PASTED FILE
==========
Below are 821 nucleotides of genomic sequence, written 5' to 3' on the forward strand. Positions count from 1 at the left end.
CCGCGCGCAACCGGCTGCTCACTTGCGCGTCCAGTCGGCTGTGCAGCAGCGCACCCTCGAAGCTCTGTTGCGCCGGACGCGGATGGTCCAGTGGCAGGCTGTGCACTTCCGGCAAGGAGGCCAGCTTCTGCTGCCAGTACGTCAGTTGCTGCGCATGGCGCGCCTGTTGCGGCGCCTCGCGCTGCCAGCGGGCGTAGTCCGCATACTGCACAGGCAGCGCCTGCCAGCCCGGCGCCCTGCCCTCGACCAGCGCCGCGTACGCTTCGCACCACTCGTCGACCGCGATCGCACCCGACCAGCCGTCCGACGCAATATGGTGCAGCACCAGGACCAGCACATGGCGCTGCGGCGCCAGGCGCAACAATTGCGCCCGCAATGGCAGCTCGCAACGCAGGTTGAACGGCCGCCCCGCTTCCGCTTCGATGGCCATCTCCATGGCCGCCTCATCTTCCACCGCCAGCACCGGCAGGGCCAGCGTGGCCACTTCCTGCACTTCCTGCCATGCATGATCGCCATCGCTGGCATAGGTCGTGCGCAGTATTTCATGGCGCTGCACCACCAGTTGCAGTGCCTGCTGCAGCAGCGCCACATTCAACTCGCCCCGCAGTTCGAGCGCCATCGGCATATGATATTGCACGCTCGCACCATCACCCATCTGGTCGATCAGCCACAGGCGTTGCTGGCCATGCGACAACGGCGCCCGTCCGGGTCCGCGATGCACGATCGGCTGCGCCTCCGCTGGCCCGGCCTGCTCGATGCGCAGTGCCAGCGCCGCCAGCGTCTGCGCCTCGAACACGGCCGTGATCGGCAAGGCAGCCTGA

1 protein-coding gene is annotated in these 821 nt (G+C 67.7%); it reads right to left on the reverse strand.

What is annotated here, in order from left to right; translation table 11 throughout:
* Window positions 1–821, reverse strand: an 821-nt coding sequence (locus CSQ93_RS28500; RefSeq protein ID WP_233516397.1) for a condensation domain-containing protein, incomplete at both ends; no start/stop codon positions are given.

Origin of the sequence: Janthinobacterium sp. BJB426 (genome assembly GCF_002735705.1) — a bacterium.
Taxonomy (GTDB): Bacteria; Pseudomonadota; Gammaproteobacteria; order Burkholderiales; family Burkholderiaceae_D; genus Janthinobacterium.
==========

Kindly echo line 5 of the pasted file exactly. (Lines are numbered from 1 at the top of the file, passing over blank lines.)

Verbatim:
* Window positions 1–821, reverse strand: an 821-nt coding sequence (locus CSQ93_RS28500; RefSeq protein ID WP_233516397.1) for a condensation domain-containing protein, incomplete at both ends; no start/stop codon positions are given.